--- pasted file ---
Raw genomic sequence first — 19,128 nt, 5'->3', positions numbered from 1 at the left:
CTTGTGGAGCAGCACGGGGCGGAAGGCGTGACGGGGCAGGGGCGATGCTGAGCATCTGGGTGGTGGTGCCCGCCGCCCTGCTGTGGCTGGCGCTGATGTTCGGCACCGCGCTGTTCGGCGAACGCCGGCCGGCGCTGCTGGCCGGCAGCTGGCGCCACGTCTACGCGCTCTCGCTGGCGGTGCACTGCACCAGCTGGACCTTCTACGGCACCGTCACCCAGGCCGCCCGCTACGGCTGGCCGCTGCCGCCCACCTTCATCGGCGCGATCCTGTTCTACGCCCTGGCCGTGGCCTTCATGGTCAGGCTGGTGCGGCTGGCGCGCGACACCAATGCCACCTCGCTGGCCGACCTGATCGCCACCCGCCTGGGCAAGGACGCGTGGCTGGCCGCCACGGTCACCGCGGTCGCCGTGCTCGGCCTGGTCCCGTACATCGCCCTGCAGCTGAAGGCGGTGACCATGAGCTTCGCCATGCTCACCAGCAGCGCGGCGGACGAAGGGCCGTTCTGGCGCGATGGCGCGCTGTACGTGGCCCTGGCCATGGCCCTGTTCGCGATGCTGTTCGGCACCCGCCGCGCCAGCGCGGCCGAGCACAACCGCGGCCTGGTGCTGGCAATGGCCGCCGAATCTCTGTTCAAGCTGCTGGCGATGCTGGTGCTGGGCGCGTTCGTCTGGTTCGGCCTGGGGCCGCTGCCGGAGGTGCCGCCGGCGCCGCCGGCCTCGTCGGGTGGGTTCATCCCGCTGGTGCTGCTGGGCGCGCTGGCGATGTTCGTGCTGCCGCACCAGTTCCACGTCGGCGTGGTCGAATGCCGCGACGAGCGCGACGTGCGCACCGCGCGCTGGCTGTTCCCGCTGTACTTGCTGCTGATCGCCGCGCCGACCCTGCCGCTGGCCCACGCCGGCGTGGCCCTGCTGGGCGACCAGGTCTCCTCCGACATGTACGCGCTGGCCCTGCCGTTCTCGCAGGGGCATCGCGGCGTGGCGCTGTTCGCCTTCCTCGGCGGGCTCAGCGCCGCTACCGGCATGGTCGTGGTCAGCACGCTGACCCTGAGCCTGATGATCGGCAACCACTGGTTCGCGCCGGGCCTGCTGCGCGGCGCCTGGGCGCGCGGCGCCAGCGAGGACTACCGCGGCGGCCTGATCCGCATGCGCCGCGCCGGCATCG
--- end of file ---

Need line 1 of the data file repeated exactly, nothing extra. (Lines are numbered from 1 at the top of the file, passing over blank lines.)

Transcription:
Raw genomic sequence first — 19,128 nt, 5'->3', positions numbered from 1 at the left: